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One undeniable trend is that people are increasingly attracted to images and videos and much less interested in unadorned text. Images bring life and interest to anything. They also help demonstrate the human impact of nonprofits' and libraries' work.
But can you get in trouble by posting images of people without their consent? You can indeed.
Are photos that you take with your camera or phone yours or your organization's property to use as you wish? Well, you would think so, but there are some rules around this, especially if the photos are of minors under 18.
The area of U.S. law that covers this is called the right of publicity. The right of publicity prevents the unauthorized commercial use of an individual's name, likeness, or other recognizable aspects of the individual's persona, including the person's voice. This means that the rules for consent apply not only to photos, but also to videos and audio recordings.
Whether you need permission to post photos you take for your library or charity depends on how they will be used and if the people in the pictures can be identified.
The following rules of thumb are abstracted from Bryan Carson's Laws for Using Photos You Take at Your Library.
When you need to get signed consent:
When you don't need to get signed consent:
There are a variety of approaches for getting consent.
One approach is to ask each person who will be photographed to sign a consent form.
This is what we do at TechSoup when we take photographs or record video of specific people. You can download our form and adapt it for your own use. Our form is geared toward people over the age of 18.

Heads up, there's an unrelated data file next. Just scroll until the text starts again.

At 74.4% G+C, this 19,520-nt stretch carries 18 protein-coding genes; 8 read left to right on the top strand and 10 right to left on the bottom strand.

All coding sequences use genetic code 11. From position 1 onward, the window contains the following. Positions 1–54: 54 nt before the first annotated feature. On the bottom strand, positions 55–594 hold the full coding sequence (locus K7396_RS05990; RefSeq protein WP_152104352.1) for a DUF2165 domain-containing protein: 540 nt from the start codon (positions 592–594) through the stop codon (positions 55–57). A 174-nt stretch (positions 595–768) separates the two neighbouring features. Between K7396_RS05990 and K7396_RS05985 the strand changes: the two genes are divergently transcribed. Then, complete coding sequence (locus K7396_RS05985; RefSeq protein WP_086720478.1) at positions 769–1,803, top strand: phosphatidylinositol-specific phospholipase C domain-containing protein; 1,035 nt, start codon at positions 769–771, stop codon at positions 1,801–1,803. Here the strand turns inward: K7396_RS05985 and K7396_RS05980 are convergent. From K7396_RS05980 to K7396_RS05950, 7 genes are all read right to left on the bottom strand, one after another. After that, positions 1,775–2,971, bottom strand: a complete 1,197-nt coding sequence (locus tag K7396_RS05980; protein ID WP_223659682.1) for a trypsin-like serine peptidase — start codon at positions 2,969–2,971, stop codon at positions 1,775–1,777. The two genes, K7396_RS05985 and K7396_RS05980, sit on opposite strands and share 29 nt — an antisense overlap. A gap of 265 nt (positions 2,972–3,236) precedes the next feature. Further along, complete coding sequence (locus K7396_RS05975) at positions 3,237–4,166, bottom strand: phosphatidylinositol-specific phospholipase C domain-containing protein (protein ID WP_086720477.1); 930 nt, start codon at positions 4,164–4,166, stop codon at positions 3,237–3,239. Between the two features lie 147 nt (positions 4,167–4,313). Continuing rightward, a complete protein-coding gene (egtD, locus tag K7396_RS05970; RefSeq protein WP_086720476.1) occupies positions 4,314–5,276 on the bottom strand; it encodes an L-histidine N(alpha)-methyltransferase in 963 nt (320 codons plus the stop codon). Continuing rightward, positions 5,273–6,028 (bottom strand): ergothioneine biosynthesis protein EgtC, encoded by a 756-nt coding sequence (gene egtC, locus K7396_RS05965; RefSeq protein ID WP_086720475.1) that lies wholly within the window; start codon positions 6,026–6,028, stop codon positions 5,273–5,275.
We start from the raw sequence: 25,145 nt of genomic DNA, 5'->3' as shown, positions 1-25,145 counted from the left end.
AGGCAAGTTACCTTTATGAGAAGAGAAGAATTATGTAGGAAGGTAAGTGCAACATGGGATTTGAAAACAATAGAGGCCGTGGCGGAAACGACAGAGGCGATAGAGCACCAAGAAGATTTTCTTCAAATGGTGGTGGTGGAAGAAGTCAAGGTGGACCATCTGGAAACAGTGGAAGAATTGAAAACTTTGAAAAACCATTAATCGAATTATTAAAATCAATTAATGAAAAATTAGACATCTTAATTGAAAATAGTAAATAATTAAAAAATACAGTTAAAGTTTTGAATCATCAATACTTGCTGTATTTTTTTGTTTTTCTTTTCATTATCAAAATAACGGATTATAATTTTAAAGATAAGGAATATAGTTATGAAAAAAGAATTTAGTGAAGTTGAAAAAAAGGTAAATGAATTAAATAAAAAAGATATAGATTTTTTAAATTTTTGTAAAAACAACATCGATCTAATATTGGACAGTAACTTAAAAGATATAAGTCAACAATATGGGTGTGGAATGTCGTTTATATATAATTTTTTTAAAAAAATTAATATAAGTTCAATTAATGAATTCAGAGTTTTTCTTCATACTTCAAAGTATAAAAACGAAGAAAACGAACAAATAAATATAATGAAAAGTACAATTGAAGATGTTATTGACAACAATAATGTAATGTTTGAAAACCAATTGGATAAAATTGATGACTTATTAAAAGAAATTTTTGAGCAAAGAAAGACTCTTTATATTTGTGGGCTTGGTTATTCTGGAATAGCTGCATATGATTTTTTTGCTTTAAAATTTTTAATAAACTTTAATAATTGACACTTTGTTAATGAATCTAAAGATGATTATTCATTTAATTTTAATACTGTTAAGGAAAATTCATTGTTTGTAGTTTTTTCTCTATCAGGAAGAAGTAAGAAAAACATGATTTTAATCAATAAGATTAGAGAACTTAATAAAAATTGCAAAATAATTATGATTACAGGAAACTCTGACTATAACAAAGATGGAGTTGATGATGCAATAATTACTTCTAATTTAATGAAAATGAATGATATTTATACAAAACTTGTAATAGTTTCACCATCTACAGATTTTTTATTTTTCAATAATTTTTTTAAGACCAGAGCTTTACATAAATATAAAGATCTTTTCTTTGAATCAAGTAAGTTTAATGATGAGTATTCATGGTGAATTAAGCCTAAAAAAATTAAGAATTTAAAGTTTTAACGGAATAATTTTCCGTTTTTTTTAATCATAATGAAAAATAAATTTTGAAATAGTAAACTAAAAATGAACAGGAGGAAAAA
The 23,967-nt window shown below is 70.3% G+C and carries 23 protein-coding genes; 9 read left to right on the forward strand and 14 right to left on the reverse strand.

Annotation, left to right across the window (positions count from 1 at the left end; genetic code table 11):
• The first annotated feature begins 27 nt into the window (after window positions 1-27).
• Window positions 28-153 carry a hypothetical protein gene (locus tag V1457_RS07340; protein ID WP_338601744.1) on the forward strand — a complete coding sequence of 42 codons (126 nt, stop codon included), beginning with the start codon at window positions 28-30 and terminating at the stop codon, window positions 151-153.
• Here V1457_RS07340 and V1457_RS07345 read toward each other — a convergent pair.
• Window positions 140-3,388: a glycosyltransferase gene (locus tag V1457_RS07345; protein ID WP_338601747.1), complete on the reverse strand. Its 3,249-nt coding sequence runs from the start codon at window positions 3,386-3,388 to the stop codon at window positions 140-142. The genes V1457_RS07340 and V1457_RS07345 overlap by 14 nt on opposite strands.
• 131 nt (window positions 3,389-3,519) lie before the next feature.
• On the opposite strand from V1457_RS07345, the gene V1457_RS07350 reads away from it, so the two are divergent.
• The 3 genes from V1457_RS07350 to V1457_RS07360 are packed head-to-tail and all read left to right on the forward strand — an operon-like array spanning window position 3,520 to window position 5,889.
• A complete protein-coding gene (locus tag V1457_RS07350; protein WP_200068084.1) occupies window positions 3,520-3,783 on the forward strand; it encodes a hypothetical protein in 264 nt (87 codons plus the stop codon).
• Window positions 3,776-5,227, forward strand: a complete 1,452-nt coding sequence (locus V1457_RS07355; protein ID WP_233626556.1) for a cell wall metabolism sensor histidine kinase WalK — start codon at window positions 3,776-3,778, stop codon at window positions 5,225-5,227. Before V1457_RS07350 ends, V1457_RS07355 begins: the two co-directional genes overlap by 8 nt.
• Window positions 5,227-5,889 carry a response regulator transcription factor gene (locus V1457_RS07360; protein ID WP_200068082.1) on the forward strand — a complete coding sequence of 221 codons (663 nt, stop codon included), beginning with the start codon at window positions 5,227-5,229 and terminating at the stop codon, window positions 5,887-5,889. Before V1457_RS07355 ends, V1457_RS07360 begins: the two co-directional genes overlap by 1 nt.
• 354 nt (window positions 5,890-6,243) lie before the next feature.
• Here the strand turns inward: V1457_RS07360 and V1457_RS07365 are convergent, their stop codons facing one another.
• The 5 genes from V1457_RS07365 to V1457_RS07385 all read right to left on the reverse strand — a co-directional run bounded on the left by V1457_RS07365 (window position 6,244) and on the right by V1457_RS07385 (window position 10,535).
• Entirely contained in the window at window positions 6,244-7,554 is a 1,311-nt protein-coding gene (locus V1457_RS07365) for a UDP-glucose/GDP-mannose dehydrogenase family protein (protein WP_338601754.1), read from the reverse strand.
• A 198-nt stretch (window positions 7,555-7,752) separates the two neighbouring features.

If you work with youth, your form would likely be different. Jessica Morey at Inward Bound Mindfulness Education, a nonprofit that provides mindfulness retreats for youth, shared the language in her organization's consent form with us:
"I do hereby confirm the consent given you with respect to your photographing or recording me or my child in connection with the IBME, Inc. Teen Retreat. I hereby grant to you the right to use all the motion pictures, photographs, and audio recordings which you may make of me or my child, and the right to use my name and/or child’s name or likeness in or in connection with publicly displaying the retreat or any other use of such video, picture, or audio recording."
IBME gets both the teen's and parent's signature. Jessica also told me that they allow parents to say they don't want their child photographed.
Another approach is to publicly state that anyone in an area may be photographed and to allow people to opt out of having their photograph taken. This is particularly useful for large events or in locations that are open to the public.
For example, the Oakland Public Library (OPL) posts the following notice prominently in the library (special thanks to OPL children's librarian Erica Siskind for sharing this with us):
"Oakland Public Library is permitted to take photographs and video footage of people of all ages at the library and library sponsored events for publicity. If you do not want to be photographed or filmed, please 'opt out' by notifying library staff. Names of patrons will not be used in publicity without consent."
If you take this approach, OPL recommends that you assume that participants are not aware of the policy. You can help make them aware by
You should, of course, run your organization's consent language by a lawyer because right of publicity rules differ from state to state.
Also, there are a wide variety of uses we all have for photos and images. For instance, social media is a great place to post photos and videos, but the rules on it are unique.
In the case of Facebook, for example, when you post a photo, you grant Facebook full use rights to the photo until you delete it, according to Facebook's terms page. Be aware that many people are getting a bit touchy about social media over-sharing.
Image 1: Open Clips / CC0 Public Domain
Image 2: various brennemans / CC BY-SA